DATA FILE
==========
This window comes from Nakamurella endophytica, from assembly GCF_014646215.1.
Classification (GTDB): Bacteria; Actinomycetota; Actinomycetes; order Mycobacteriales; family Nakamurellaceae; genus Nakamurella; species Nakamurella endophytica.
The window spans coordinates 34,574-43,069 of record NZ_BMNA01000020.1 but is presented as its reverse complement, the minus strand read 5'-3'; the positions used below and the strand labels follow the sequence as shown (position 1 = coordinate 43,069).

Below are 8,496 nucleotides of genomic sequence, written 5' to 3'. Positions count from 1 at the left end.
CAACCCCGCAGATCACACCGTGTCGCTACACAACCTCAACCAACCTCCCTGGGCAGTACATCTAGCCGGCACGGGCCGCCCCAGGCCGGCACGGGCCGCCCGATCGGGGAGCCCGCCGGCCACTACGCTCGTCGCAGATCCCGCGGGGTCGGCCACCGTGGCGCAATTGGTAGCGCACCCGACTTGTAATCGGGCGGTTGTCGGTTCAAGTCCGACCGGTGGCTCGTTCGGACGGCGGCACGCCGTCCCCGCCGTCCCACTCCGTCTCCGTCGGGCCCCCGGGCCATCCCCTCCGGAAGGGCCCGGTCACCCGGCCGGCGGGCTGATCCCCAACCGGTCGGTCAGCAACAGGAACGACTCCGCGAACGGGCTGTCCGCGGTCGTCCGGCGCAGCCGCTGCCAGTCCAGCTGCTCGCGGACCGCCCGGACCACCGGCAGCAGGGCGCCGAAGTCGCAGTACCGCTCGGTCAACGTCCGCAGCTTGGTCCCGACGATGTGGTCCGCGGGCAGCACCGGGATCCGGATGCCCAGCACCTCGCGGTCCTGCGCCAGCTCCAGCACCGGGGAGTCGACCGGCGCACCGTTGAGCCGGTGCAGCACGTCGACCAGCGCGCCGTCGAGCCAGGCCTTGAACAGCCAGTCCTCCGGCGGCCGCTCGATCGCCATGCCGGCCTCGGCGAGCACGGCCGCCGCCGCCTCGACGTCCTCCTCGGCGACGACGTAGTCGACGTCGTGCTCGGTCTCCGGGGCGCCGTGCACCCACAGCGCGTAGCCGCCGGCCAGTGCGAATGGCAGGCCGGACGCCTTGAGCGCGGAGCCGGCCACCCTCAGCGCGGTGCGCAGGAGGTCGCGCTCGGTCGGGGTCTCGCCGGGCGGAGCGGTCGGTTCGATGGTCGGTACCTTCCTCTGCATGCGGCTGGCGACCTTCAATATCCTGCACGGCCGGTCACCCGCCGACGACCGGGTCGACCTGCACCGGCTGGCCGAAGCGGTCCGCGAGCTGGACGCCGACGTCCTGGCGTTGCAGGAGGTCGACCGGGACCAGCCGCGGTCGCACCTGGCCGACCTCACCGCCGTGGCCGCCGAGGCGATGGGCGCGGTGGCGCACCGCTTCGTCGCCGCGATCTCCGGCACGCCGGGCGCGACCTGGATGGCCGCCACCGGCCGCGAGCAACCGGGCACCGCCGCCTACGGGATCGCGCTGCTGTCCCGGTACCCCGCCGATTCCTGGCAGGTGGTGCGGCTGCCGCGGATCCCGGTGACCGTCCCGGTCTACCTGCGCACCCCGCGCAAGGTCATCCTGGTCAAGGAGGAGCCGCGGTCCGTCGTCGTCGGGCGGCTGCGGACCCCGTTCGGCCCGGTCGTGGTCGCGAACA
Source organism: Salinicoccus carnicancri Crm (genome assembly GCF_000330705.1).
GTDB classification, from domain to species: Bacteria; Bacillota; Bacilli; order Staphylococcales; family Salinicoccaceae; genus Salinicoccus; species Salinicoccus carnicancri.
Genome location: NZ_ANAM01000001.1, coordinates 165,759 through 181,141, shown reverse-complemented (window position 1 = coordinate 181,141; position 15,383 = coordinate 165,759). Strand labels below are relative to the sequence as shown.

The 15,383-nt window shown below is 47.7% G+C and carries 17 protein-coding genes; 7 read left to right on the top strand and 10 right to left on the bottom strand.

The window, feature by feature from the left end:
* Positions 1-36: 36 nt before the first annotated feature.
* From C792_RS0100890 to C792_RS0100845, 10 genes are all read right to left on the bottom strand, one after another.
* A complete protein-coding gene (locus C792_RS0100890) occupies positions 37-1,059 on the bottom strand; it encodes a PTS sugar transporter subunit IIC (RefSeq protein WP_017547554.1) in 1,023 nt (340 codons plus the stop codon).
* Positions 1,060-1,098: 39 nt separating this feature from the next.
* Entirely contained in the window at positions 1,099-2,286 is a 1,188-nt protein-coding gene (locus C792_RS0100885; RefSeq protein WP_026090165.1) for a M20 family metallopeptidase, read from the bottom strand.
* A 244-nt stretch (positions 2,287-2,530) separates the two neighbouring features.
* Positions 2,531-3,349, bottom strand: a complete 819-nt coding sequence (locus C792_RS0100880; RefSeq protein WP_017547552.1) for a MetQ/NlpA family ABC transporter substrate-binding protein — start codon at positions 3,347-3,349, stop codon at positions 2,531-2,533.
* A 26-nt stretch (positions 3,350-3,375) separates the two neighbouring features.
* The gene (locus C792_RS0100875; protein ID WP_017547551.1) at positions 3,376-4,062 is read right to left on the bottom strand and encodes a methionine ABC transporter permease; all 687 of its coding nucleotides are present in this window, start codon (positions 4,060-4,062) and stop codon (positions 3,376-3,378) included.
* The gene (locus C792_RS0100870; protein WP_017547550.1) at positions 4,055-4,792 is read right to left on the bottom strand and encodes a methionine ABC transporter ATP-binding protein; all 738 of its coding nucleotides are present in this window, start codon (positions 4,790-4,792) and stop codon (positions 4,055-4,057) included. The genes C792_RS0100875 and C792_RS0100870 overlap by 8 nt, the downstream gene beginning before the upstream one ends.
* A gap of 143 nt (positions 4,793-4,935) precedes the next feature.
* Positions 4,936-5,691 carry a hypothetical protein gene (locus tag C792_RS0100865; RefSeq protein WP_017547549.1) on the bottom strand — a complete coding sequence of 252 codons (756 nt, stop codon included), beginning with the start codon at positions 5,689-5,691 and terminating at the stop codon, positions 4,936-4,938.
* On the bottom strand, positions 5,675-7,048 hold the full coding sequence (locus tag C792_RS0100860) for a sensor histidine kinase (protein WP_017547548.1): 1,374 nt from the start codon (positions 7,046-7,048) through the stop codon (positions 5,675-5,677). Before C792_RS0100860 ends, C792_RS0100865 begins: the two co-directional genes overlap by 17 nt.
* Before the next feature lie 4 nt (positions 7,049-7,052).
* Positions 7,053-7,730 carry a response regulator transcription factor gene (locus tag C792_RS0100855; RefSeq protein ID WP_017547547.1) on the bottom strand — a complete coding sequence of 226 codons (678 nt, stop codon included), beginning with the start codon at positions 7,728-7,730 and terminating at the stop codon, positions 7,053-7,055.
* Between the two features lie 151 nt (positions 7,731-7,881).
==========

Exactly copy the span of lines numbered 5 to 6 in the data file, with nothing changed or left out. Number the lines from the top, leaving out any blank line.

CAACCCCGCAGATCACACCGTGTCGCTACACAACCTCAACCAACCTCCCTGGGCAGTACATCTAGCCGGCACGGGCCGCCCCAGGCCGGCACGGGCCGCCCGATCGGGGAGCCCGCCGGCCACTACGCTCGTCGCAGATCCCGCGGGGTCGGCCACCGTGGCGCAATTGGTAGCGCACCCGACTTGTAATCGGGCGGTTGTCGGTTCAAGTCCGACCGGTGGCTCGTTCGGACGGCGGCACGCCGTCCCCGCCGTCCCACTCCGTCTCCGTCGGGCCCCCGGGCCATCCCCTCCGGAAGGGCCCGGTCACCCGGCCGGCGGGCTGATCCCCAACCGGTCGGTCAGCAACAGGAACGACTCCGCGAACGGGCTGTCCGCGGTCGTCCGGCGCAGCCGCTGCCAGTCCAGCTGCTCGCGGACCGCCCGGACCACCGGCAGCAGGGCGCCGAAGTCGCAGTACCGCTCGGTCAACGTCCGCAGCTTGGTCCCGACGATGTGGTCCGCGGGCAGCACCGGGATCCGGATGCCCAGCACCTCGCGGTCCTGCGCCAGCTCCAGCACCGGGGAGTCGACCGGCGCACCGTTGAGCCGGTGCAGCACGTCGACCAGCGCGCCGTCGAGCCAGGCCTTGAACAGCCAGTCCTCCGGCGGCCGCTCGATCGCCATGCCGGCCTCGGCGAGCACGGCCGCCGCCGCCTCGACGTCCTCCTCGGCGACGACGTAGTCGACGTCGTGCTCGGTCTCCGGGGCGCCGTGCACCCACAGCGCGTAGCCGCCGGCCAGTGCGAATGGCAGGCCGGACGCCTTGAGCGCGGAGCCGGCCACCCTCAGCGCGGTGCGCAGGAGGTCGCGCTCGGTCGGGGTCTCGCCGGGCGGAGCGGTCGGTTCGATGGTCGGTACCTTCCTCTGCATGCGGCTGGCGACCTTCAATATCCTGCACGGCCGGTCACCCGCCGACGACCGGGTCGACCTGCACCGGCTGGCCGAAGCGGTCCGCGAGCTGGACGCCGACGTCCTGGCGTTGCAGGAGGTCGACCGGGACCAGCCGCGGTCGCACCTGGCCGACCTCACCGCCGTGGCCGCCGAGGCGATGGGCGCGGTGGCGCACCGCTTCGTCGCCGCGATCTCCGGCACGCCGGGCGCGACCTGGATGGCCGCCACCGGCCGCGAGCAACCGGGCACCGCCGCCTACGGGATCGCGCTGCTGTCCCGGTACCCCGCCGATTCCTGGCAGGTGGTGCGGCTGCCGCGGATCCCGGTGACCGTCCCGGTCTACCTGCGCACCCCGCGCAAGGTCATCCTGGTCAAGGAGGAGCCGCGGTCCGTCGTCGTCGGGCGGCTGCGGACCCCGTTCGGCCCGGTCGTGGTCGCGAACA
Source organism: Salinicoccus carnicancri Crm (genome assembly GCF_000330705.1).